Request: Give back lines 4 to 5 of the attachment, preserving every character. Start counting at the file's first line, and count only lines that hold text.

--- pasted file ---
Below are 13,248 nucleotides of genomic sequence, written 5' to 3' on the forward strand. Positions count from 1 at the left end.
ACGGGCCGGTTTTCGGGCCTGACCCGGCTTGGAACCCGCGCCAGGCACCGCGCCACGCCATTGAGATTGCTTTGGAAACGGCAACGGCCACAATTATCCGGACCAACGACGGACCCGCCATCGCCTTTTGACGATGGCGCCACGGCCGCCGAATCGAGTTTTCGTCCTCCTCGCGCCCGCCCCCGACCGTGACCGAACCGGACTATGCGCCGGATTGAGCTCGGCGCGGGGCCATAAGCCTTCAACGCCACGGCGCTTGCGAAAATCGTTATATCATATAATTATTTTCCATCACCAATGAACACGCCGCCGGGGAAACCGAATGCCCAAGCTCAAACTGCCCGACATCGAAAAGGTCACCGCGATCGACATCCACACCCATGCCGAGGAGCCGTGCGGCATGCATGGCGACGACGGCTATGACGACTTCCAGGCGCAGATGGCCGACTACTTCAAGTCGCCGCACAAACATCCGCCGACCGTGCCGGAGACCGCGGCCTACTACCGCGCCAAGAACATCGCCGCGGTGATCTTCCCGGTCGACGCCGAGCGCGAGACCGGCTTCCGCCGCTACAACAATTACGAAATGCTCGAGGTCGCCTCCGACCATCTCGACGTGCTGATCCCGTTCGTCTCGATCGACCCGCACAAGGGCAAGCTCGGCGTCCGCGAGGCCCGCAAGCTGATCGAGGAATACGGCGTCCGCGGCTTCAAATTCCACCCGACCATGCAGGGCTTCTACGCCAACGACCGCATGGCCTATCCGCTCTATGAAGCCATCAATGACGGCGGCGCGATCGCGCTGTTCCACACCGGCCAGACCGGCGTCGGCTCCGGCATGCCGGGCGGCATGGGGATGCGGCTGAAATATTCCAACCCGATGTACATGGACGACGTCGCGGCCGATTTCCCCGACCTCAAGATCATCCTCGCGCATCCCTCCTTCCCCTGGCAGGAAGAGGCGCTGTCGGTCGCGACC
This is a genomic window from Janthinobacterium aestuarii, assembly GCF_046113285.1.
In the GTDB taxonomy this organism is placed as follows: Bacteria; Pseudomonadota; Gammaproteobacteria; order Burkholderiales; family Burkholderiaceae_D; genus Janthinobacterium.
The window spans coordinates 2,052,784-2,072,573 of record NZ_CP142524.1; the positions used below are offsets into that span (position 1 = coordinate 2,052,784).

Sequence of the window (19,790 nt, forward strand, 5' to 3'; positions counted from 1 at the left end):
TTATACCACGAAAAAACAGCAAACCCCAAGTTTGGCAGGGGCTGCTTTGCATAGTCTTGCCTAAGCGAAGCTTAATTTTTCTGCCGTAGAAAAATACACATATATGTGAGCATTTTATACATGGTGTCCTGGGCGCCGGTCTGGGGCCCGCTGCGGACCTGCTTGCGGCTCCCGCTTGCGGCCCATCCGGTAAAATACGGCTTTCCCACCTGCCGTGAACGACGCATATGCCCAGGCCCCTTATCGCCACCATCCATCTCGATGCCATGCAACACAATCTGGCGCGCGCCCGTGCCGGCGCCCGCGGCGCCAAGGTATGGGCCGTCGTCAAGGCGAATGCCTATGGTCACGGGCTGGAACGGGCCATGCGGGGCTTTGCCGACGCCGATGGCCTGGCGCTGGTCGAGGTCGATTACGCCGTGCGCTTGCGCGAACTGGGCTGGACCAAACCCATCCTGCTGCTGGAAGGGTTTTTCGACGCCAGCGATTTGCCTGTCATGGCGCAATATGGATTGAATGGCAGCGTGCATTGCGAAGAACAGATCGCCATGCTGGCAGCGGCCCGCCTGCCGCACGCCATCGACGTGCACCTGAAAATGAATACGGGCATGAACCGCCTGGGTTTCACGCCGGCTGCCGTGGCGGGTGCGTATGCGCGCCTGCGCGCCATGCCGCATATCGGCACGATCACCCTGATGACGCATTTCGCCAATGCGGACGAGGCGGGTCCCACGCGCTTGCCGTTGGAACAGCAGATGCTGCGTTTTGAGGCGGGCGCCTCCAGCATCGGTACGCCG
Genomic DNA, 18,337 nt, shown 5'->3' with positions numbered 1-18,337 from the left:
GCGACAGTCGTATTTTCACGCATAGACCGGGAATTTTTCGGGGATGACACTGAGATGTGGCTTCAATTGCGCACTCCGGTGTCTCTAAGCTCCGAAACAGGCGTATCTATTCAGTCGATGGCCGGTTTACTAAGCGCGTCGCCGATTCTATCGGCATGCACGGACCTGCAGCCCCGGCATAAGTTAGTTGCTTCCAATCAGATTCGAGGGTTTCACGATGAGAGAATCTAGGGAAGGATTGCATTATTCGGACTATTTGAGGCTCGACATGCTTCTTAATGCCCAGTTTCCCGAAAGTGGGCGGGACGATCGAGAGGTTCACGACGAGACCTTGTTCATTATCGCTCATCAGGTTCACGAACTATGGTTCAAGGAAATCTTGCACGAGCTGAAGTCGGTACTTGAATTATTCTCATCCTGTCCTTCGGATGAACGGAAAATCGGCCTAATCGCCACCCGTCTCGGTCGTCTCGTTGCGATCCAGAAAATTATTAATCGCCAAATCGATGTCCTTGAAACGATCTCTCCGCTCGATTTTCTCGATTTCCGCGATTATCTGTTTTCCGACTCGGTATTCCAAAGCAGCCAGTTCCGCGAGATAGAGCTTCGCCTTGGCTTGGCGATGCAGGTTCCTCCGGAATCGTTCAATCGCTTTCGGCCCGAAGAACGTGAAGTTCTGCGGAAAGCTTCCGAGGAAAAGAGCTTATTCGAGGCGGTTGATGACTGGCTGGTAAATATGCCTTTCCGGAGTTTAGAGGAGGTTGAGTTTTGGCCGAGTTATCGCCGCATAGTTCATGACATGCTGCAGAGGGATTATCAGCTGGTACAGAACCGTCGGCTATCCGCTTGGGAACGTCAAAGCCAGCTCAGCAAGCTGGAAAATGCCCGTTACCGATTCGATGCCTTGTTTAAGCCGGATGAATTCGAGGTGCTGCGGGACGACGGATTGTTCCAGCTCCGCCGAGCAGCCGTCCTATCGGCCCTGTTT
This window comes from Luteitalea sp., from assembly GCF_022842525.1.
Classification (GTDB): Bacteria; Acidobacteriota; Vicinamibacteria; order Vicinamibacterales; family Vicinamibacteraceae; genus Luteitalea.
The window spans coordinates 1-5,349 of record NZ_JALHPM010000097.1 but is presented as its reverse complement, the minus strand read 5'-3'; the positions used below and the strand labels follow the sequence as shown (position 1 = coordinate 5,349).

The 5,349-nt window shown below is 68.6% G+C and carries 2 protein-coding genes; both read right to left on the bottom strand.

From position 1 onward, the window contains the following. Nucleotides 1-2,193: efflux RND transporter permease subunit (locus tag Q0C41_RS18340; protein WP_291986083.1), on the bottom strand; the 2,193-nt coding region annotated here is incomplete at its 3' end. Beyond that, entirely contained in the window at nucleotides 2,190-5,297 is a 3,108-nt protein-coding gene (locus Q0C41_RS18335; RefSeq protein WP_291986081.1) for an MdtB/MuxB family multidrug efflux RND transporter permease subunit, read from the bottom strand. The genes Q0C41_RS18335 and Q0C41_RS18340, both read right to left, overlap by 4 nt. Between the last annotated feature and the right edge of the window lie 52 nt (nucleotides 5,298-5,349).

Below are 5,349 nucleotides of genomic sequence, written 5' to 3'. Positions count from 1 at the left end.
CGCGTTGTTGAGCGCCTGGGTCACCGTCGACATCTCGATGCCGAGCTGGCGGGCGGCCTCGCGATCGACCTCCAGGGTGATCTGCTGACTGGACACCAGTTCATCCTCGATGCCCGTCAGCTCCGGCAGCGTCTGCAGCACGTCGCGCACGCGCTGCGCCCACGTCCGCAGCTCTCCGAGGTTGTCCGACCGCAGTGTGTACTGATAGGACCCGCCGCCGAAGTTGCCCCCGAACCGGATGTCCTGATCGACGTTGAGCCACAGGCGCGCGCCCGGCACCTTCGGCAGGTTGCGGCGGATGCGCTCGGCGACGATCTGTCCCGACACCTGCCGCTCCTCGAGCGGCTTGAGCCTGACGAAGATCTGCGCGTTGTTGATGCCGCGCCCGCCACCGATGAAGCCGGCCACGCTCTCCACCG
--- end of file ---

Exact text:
In the GTDB taxonomy this organism is placed as follows: Bacteria; Pseudomonadota; Gammaproteobacteria; order Burkholderiales; family Burkholderiaceae_D; genus Janthinobacterium.
The window spans coordinates 2,052,784-2,072,573 of record NZ_CP142524.1; the positions used below are offsets into that span (position 1 = coordinate 2,052,784).